I Used To Hate Running, Now I Run For My Sanity
After my third daughter was born in 2013, I struggled to find myself in the madness that was my life.
I was a full time working mom commuting to work over an hour each way five days a week. My typical day would be getting up at 4 am to get ready, be on the ferry boat by 6 am and to work (in another state) by 7. By the time I got home from work at 6 pm, I had to rush to make dinner and pick up the kids from practices or games. Then on to homework, bath and eventually bed time. By the time my girls were in bed, I would have to crawl into bed myself just to get enough sleep to tackle the next workday. Like most moms, I had little to no time for myself. In reality, I still do.
That year one of my friends suggested joining a local fleet feet 5k running group. I agreed- simply to get out of the house, but I was terrified. I hadn’t run since I was in high school, and I didn’t enjoy it then. However, this was an opportunity to get out and meet new people and potentially get in shape, so I joined. And I loved it. Not the painful part, because let’s be honest, running is painful. I loved the freedom I felt when I was running. Free to be alone, free to socialize, free to shuffle along or free to fly. I realized this was mine, this running. It was my time, my work, my sweat. Mine.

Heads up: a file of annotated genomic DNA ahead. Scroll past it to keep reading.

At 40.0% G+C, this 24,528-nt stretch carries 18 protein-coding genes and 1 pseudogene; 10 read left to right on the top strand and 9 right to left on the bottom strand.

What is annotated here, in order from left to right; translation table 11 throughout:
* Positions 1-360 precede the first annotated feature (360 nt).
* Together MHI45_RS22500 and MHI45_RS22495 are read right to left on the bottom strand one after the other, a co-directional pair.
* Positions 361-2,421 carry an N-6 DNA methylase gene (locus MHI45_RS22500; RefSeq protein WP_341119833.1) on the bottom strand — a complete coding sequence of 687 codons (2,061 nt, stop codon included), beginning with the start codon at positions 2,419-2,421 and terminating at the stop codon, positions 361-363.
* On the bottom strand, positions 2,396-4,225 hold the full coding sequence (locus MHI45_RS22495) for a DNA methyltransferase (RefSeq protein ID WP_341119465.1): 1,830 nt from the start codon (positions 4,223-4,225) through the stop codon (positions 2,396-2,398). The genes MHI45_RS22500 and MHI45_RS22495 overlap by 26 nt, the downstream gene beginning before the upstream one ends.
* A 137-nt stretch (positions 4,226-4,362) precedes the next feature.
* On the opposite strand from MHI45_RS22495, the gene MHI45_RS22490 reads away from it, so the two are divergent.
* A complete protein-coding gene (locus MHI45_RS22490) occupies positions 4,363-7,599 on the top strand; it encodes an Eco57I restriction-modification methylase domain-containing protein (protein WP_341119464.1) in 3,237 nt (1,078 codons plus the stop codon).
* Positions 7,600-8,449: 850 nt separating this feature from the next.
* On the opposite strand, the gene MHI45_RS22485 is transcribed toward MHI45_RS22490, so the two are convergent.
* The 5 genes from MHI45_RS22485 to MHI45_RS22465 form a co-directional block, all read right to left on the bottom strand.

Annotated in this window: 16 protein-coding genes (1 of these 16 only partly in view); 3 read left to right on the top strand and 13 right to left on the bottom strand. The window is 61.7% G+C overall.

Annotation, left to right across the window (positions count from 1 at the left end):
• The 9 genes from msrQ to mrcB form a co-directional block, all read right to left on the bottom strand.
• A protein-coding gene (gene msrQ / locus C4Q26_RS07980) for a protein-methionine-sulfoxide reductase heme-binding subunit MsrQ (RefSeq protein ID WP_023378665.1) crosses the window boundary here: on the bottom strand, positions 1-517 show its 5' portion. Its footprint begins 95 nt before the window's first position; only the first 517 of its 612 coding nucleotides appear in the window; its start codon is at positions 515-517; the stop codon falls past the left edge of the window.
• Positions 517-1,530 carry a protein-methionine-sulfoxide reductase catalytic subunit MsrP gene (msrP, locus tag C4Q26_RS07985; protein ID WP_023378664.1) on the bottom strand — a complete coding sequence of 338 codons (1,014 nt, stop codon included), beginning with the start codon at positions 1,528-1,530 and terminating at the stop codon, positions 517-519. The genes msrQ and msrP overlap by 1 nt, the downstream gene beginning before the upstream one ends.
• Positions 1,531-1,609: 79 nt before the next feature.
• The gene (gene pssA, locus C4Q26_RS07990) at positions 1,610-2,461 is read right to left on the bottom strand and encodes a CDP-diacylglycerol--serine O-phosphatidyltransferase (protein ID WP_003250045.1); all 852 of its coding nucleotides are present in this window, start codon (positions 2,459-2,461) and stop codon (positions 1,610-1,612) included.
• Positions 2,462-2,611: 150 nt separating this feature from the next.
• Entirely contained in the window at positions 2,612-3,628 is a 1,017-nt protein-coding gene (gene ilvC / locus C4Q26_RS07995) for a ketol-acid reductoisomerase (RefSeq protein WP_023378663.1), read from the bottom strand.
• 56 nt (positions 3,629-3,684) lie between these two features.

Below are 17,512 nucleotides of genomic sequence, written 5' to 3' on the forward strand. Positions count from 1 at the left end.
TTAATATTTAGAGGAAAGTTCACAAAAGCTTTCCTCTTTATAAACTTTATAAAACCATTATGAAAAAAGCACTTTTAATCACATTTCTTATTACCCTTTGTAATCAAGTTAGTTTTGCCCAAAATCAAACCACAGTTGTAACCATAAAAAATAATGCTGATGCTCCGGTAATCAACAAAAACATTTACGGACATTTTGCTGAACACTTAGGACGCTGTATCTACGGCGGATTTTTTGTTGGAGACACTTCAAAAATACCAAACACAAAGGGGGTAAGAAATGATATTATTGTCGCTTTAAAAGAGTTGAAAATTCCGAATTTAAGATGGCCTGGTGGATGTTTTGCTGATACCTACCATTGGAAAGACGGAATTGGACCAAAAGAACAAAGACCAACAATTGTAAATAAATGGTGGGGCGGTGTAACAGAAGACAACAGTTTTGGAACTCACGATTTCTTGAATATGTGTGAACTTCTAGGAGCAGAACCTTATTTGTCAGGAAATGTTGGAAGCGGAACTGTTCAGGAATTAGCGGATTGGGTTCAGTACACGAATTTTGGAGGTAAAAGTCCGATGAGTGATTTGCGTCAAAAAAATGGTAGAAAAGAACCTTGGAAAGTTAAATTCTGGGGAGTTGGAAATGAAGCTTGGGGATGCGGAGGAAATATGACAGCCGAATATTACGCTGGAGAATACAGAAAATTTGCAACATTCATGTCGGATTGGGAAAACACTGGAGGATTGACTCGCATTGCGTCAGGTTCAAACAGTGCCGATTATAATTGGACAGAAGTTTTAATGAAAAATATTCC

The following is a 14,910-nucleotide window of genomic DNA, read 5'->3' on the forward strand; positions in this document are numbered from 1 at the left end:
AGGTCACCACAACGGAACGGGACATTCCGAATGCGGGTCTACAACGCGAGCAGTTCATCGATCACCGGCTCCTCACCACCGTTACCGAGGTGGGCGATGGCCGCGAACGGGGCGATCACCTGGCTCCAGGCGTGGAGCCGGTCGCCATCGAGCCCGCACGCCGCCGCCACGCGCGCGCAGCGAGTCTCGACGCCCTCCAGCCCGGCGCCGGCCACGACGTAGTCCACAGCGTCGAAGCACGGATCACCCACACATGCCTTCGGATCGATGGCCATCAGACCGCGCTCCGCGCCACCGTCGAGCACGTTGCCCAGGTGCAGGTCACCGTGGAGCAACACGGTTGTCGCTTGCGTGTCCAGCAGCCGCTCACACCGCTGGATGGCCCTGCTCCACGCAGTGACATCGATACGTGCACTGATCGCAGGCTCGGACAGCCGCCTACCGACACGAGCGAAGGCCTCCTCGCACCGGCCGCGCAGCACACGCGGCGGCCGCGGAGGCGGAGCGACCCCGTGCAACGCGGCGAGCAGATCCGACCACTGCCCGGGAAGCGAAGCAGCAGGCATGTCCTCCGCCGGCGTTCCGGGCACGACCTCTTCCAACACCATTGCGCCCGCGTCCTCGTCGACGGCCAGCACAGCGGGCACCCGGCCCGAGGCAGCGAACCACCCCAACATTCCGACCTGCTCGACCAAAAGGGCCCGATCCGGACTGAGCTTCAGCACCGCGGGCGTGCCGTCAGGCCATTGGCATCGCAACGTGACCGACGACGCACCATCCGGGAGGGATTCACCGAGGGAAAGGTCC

In 2016 I signed up for my very first marathon. I had done several half marathons and felt ready to take on the challenge of the full. It was a fall marathon, so I trained all summer. I went through a divorce in January so my training runs became my way to find sanity.
In August, my father was diagnosed with stage four pancreatic cancer. He was given 6 months to live, and my training took a backseat to caring for him and my mother. He was 57 years old, and I was crushed. I wanted to give up on my marathon but he wouldn’t let me, said he didn’t raise a quitter.
I ran that marathon in October- it took me 5 hours and 25 minutes.
I hit the dreaded wall at mile 20 and wanted so badly to quit. All I could think about those last six miles is how my critically ill father can’t run a marathon, he could hardly walk. So I didn’t quit. I crossed that finish line and cried harder than I’ve ever cried before.
This year will be five years since I started my running journey and two years since my father’s diagnosis. Despite the odds, we have both persisted. Neither one of us quit. He received a clean bill of health in January and I’m still running for my health and my sanity. Running has given me wonderful friends, cheap therapy, and a way to become the best version of myself each time I lace up my running shoes.